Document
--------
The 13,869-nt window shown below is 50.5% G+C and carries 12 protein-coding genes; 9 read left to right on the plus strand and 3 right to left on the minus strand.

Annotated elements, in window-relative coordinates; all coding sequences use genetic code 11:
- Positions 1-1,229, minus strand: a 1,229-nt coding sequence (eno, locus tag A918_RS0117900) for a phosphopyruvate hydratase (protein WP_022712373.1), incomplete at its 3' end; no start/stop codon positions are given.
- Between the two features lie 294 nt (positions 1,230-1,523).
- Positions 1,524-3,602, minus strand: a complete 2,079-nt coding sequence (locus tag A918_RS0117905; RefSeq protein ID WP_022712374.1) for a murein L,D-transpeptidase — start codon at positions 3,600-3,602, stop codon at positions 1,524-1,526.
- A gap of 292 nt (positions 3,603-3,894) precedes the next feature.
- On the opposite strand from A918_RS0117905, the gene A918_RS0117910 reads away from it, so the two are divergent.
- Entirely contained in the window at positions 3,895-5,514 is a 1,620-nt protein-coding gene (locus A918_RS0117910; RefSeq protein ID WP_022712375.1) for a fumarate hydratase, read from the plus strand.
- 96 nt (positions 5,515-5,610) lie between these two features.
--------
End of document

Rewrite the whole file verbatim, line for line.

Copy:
The 13,869-nt window shown below is 50.5% G+C and carries 12 protein-coding genes; 9 read left to right on the plus strand and 3 right to left on the minus strand.

Annotated elements, in window-relative coordinates; all coding sequences use genetic code 11:
- Positions 1-1,229, minus strand: a 1,229-nt coding sequence (eno, locus tag A918_RS0117900) for a phosphopyruvate hydratase (protein WP_022712373.1), incomplete at its 3' end; no start/stop codon positions are given.
- Between the two features lie 294 nt (positions 1,230-1,523).
- Positions 1,524-3,602, minus strand: a complete 2,079-nt coding sequence (locus tag A918_RS0117905; RefSeq protein ID WP_022712374.1) for a murein L,D-transpeptidase — start codon at positions 3,600-3,602, stop codon at positions 1,524-1,526.
- A gap of 292 nt (positions 3,603-3,894) precedes the next feature.
- On the opposite strand from A918_RS0117905, the gene A918_RS0117910 reads away from it, so the two are divergent.
- Entirely contained in the window at positions 3,895-5,514 is a 1,620-nt protein-coding gene (locus A918_RS0117910; RefSeq protein ID WP_022712375.1) for a fumarate hydratase, read from the plus strand.
- 96 nt (positions 5,515-5,610) lie between these two features.